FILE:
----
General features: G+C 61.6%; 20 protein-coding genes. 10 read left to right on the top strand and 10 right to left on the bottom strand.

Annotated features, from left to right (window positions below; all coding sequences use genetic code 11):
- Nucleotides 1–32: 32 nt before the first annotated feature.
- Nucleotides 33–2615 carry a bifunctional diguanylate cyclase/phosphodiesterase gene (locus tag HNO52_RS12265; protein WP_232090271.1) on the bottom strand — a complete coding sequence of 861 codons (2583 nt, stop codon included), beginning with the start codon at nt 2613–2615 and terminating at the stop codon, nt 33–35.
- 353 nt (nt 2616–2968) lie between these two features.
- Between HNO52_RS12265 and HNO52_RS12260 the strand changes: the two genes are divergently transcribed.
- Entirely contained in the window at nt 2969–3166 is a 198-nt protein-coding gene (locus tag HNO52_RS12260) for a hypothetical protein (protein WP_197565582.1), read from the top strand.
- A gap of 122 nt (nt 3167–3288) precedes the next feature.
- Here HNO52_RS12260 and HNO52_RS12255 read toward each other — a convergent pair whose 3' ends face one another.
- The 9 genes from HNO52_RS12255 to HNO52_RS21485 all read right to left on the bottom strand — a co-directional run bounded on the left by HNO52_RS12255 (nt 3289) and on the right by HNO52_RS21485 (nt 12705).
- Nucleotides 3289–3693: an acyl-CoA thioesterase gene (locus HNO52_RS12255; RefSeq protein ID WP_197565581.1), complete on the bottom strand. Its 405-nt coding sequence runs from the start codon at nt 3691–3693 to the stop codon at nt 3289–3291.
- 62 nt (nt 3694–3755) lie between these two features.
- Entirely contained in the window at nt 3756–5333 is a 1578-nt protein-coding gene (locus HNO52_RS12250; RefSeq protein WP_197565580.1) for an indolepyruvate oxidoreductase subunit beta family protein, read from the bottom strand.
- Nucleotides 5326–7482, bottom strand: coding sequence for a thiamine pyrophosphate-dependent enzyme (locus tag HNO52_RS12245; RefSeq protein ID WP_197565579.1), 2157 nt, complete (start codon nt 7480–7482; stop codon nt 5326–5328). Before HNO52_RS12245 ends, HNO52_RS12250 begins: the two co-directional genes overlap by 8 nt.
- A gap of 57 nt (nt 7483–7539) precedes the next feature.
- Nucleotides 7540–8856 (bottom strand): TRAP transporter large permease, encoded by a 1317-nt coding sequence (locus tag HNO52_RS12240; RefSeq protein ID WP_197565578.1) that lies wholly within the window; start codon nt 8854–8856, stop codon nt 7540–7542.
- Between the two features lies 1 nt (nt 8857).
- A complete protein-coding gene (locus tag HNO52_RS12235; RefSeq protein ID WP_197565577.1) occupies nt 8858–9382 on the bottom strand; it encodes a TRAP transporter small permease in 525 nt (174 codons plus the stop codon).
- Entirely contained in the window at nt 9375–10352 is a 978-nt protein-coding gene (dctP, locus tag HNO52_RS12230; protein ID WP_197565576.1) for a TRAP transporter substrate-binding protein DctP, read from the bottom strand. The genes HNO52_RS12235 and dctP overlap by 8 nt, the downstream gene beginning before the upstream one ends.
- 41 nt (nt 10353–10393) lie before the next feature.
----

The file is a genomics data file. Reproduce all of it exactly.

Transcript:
General features: G+C 61.6%; 20 protein-coding genes. 10 read left to right on the top strand and 10 right to left on the bottom strand.

Annotated features, from left to right (window positions below; all coding sequences use genetic code 11):
- Nucleotides 1–32: 32 nt before the first annotated feature.
- Nucleotides 33–2615 carry a bifunctional diguanylate cyclase/phosphodiesterase gene (locus tag HNO52_RS12265; protein WP_232090271.1) on the bottom strand — a complete coding sequence of 861 codons (2583 nt, stop codon included), beginning with the start codon at nt 2613–2615 and terminating at the stop codon, nt 33–35.
- 353 nt (nt 2616–2968) lie between these two features.
- Between HNO52_RS12265 and HNO52_RS12260 the strand changes: the two genes are divergently transcribed.
- Entirely contained in the window at nt 2969–3166 is a 198-nt protein-coding gene (locus tag HNO52_RS12260) for a hypothetical protein (protein WP_197565582.1), read from the top strand.
- A gap of 122 nt (nt 3167–3288) precedes the next feature.
- Here HNO52_RS12260 and HNO52_RS12255 read toward each other — a convergent pair whose 3' ends face one another.
- The 9 genes from HNO52_RS12255 to HNO52_RS21485 all read right to left on the bottom strand — a co-directional run bounded on the left by HNO52_RS12255 (nt 3289) and on the right by HNO52_RS21485 (nt 12705).
- Nucleotides 3289–3693: an acyl-CoA thioesterase gene (locus HNO52_RS12255; RefSeq protein ID WP_197565581.1), complete on the bottom strand. Its 405-nt coding sequence runs from the start codon at nt 3691–3693 to the stop codon at nt 3289–3291.
- 62 nt (nt 3694–3755) lie between these two features.
- Entirely contained in the window at nt 3756–5333 is a 1578-nt protein-coding gene (locus HNO52_RS12250; RefSeq protein WP_197565580.1) for an indolepyruvate oxidoreductase subunit beta family protein, read from the bottom strand.
- Nucleotides 5326–7482, bottom strand: coding sequence for a thiamine pyrophosphate-dependent enzyme (locus tag HNO52_RS12245; RefSeq protein ID WP_197565579.1), 2157 nt, complete (start codon nt 7480–7482; stop codon nt 5326–5328). Before HNO52_RS12245 ends, HNO52_RS12250 begins: the two co-directional genes overlap by 8 nt.
- A gap of 57 nt (nt 7483–7539) precedes the next feature.
- Nucleotides 7540–8856 (bottom strand): TRAP transporter large permease, encoded by a 1317-nt coding sequence (locus tag HNO52_RS12240; RefSeq protein ID WP_197565578.1) that lies wholly within the window; start codon nt 8854–8856, stop codon nt 7540–7542.
- Between the two features lies 1 nt (nt 8857).
- A complete protein-coding gene (locus tag HNO52_RS12235; RefSeq protein ID WP_197565577.1) occupies nt 8858–9382 on the bottom strand; it encodes a TRAP transporter small permease in 525 nt (174 codons plus the stop codon).
- Entirely contained in the window at nt 9375–10352 is a 978-nt protein-coding gene (dctP, locus tag HNO52_RS12230; protein ID WP_197565576.1) for a TRAP transporter substrate-binding protein DctP, read from the bottom strand. The genes HNO52_RS12235 and dctP overlap by 8 nt, the downstream gene beginning before the upstream one ends.
- 41 nt (nt 10353–10393) lie before the next feature.